(36-18) ........... ......... .... ... .... 34 CSR Rinker (36-40) ............. ....... 10, 11 Creative Contractors, Inc. (36-19) .......... ... 44 Duron Paints &Wallcoverings (36-20) . . .. .. 26 Flag Insurance Services (36-21) .... .......... 34 Florida Natural Gas Association (36-22) . . . IFC Future Designs By Lahijani (36-23) .. . ....... 35 Glass Masonry (36-24)..... ............. ... 34 HBS Inc. (36-14) ......................... 41 Masterpiece Tile Company (36-25).... ....... 35 Nilsen Glass &Mirror Inc. (36-26) ............ 30 Nor-Dec International, Inc. (36-14) ...... ... 41 Palm City Millwork (36-14) ........... .. .... 41 Paulus, Sokolowski &Sartor (36-27) .. .. .. . .. 41
R. C. Stevens Construction Co. Inc. (36-28) ...... 43 Rider, Hunt, Levett & Bailey (36-29) .. ..... .... 4 Rigall Design (36-30) .. .. ............... 43 S&PArchitectural Products (36-14) . . .... . 41 S&SCraftsmen, Inc. (36-14) ... ............ 41 Schirmer Engineering Corp. (36-31) ... . .. .. 35 Smyth Lumber (36-14) .. .... ........ .... 41 South Florida Masonry, Inc. (36-32) ...... ..... 34 Steelcase ... ... ......... ......... .. .... 27 Suncoastlnsurance Associates, Inc. (36-33) ..... 21 Tilden Lobnitz Cooper (36-34) ............... 30 Traco (36-35) ........ . . .. . ... .. ... . aBC Tri-County Insurance Agency, Inc. (36-36) ... .. IBC Vixen Hill Mfg. (36-37) ....... ............. 41 Walker Parking Consultants (36-38) ..... ..... 30 Weather Shield (36-14) .. ................. 6, 7 Window Classics Corp. (36-39) ... ... .. ... ... 2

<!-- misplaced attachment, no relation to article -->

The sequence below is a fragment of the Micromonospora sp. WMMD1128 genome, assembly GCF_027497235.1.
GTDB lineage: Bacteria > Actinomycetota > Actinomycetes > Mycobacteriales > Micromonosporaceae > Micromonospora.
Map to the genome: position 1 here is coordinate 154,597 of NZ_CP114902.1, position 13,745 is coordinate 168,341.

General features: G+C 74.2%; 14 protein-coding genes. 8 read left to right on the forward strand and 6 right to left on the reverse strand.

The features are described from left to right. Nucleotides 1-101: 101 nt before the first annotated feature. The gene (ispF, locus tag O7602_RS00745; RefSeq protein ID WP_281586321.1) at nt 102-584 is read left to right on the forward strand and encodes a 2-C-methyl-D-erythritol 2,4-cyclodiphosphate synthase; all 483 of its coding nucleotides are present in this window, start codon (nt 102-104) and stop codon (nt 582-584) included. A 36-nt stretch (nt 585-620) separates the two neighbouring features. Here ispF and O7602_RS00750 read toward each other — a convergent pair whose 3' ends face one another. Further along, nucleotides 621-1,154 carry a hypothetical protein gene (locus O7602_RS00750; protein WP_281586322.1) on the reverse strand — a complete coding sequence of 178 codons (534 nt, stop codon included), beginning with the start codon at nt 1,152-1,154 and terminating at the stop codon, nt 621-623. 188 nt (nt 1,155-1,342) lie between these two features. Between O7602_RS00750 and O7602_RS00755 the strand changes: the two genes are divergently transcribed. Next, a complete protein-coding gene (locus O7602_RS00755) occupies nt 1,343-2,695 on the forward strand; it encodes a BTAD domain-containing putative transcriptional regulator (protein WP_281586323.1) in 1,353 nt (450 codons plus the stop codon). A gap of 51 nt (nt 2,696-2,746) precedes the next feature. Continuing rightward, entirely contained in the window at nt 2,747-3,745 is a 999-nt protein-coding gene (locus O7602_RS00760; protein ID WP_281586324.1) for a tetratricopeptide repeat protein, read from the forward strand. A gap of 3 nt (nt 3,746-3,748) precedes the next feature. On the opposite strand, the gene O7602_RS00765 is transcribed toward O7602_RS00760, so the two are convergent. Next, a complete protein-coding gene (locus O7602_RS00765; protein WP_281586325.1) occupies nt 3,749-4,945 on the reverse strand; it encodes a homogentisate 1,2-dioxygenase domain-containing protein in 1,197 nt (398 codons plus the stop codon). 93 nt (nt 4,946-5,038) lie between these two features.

44 Florida Caribbean Architect Fall/Winter 1999/2000



The Bob Graham ArchiL tural Awar ness warel was given to Gerald Div r Presid nt of the Bank of Tampa. This awarel is d igned to honor an indivielual who has contributed to the clignity and honor of the architectural profession by their activitie an I suppOlt. Mr. Div r has clemonstl'ateeilli support of good design and of the pro~ sion over th ears in both 11is personal anel professional life.
pecial Presielent's Award was given to Tampa al'chitect. Mick y Ja ob. AlA. Lupton I' cogniz el Jacob for the man hours and expertise lle devoteel to tile AlA Florida l-Ieaelqu3l'ters renovation.
2000 BOARD ELECTED
During the Annual Meeting in aples. tl1e AlA Florida leadersllip elected three new officers to serve in the year 2000. Mike Rodrigu z. AlA (AlA Miami) was ele ted as First Vice President/Presielent-Elect. Mark Smith. AlA (AlA Floricla Gulf Coast) anel Mi key Jacob. AlA (AlA Tampa Bay) were elected as the new Vi e Presidents of the Association.